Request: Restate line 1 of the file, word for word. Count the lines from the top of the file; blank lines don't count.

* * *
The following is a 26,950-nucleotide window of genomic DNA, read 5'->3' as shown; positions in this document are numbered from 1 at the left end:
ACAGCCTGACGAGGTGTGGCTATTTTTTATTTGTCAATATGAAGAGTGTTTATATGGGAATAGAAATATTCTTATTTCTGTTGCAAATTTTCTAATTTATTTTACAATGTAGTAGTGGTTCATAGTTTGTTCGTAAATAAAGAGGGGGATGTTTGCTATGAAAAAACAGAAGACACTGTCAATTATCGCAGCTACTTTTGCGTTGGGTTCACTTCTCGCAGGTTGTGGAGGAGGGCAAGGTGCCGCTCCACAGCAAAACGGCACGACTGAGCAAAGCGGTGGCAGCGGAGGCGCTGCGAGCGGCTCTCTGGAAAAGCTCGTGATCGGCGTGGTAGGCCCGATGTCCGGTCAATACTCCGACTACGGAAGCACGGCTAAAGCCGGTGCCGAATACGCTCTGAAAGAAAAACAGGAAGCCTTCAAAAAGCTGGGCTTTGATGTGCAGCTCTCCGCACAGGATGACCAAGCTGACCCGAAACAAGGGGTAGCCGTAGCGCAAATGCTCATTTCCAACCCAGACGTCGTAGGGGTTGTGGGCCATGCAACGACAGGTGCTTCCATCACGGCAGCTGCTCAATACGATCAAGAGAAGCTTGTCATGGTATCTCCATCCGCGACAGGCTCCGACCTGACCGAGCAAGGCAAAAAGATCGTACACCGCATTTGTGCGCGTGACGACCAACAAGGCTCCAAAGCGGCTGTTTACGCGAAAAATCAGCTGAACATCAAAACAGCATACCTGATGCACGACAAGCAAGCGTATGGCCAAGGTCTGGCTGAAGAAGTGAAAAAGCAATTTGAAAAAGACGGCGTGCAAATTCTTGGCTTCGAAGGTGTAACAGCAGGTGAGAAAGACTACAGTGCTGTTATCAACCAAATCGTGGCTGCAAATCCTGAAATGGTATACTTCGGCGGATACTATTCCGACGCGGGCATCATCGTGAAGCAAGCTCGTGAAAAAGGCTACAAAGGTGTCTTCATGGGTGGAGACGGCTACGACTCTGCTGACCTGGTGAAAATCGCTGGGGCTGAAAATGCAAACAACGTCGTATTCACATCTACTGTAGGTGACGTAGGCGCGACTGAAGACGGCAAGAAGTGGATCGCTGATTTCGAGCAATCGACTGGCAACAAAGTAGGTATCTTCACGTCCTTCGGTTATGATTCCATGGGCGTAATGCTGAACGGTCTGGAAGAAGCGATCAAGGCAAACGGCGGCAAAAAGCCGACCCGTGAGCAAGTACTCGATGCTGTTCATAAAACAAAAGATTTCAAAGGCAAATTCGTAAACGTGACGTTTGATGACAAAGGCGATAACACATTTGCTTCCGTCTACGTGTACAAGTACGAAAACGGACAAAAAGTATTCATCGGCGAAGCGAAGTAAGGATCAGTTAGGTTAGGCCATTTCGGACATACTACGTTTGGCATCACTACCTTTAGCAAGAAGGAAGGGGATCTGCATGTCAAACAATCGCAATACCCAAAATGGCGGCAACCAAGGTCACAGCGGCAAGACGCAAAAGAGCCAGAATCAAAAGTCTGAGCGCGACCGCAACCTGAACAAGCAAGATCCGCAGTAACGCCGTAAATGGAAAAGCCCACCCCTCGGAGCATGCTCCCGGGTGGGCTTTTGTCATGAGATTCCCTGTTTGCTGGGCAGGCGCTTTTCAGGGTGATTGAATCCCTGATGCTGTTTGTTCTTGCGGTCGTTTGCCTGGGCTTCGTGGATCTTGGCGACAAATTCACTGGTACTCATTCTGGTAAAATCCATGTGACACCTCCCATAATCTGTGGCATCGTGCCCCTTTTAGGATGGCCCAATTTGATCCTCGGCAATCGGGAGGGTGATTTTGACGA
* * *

The following is a 26,950-nucleotide window of genomic DNA, read 5'->3' as shown; positions in this document are numbered from 1 at the left end: